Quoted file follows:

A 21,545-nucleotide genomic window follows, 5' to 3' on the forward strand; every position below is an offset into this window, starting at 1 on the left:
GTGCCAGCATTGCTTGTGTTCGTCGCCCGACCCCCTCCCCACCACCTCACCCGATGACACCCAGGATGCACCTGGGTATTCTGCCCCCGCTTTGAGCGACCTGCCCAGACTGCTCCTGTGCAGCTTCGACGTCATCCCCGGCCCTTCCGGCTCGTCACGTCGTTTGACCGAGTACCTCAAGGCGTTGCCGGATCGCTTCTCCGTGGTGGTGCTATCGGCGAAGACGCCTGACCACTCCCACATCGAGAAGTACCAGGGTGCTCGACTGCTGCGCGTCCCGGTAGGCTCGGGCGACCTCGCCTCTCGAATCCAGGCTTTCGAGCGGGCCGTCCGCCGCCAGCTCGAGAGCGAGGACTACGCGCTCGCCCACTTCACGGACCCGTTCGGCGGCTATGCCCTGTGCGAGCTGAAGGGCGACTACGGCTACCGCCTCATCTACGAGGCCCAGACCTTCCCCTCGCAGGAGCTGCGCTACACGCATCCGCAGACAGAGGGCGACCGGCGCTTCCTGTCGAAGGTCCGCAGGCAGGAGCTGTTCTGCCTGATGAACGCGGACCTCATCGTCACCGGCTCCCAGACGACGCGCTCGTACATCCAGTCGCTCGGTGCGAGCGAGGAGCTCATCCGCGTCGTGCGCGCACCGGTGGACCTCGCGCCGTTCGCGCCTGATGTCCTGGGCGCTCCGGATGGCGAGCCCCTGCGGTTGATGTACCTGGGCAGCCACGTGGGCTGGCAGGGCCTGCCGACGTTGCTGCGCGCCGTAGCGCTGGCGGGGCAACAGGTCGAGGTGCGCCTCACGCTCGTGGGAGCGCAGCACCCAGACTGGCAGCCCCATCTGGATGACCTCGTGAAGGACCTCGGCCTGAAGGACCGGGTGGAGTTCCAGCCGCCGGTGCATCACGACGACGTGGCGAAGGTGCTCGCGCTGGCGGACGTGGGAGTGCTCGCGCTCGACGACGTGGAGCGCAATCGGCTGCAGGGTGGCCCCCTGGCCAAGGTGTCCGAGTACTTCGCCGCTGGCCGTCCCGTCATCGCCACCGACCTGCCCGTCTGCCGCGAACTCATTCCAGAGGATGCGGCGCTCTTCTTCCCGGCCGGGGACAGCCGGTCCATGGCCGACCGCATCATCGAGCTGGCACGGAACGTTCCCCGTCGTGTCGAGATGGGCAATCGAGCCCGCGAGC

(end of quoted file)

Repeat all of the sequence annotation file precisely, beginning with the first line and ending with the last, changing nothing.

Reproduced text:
A 21,545-nucleotide genomic window follows, 5' to 3' on the forward strand; every position below is an offset into this window, starting at 1 on the left:
GTGCCAGCATTGCTTGTGTTCGTCGCCCGACCCCCTCCCCACCACCTCACCCGATGACACCCAGGATGCACCTGGGTATTCTGCCCCCGCTTTGAGCGACCTGCCCAGACTGCTCCTGTGCAGCTTCGACGTCATCCCCGGCCCTTCCGGCTCGTCACGTCGTTTGACCGAGTACCTCAAGGCGTTGCCGGATCGCTTCTCCGTGGTGGTGCTATCGGCGAAGACGCCTGACCACTCCCACATCGAGAAGTACCAGGGTGCTCGACTGCTGCGCGTCCCGGTAGGCTCGGGCGACCTCGCCTCTCGAATCCAGGCTTTCGAGCGGGCCGTCCGCCGCCAGCTCGAGAGCGAGGACTACGCGCTCGCCCACTTCACGGACCCGTTCGGCGGCTATGCCCTGTGCGAGCTGAAGGGCGACTACGGCTACCGCCTCATCTACGAGGCCCAGACCTTCCCCTCGCAGGAGCTGCGCTACACGCATCCGCAGACAGAGGGCGACCGGCGCTTCCTGTCGAAGGTCCGCAGGCAGGAGCTGTTCTGCCTGATGAACGCGGACCTCATCGTCACCGGCTCCCAGACGACGCGCTCGTACATCCAGTCGCTCGGTGCGAGCGAGGAGCTCATCCGCGTCGTGCGCGCACCGGTGGACCTCGCGCCGTTCGCGCCTGATGTCCTGGGCGCTCCGGATGGCGAGCCCCTGCGGTTGATGTACCTGGGCAGCCACGTGGGCTGGCAGGGCCTGCCGACGTTGCTGCGCGCCGTAGCGCTGGCGGGGCAACAGGTCGAGGTGCGCCTCACGCTCGTGGGAGCGCAGCACCCAGACTGGCAGCCCCATCTGGATGACCTCGTGAAGGACCTCGGCCTGAAGGACCGGGTGGAGTTCCAGCCGCCGGTGCATCACGACGACGTGGCGAAGGTGCTCGCGCTGGCGGACGTGGGAGTGCTCGCGCTCGACGACGTGGAGCGCAATCGGCTGCAGGGTGGCCCCCTGGCCAAGGTGTCCGAGTACTTCGCCGCTGGCCGTCCCGTCATCGCCACCGACCTGCCCGTCTGCCGCGAACTCATTCCAGAGGATGCGGCGCTCTTCTTCCCGGCCGGGGACAGCCGGTCCATGGCCGACCGCATCATCGAGCTGGCACGGAACGTTCCCCGTCGTGTCGAGATGGGCAATCGAGCCCGCGAGC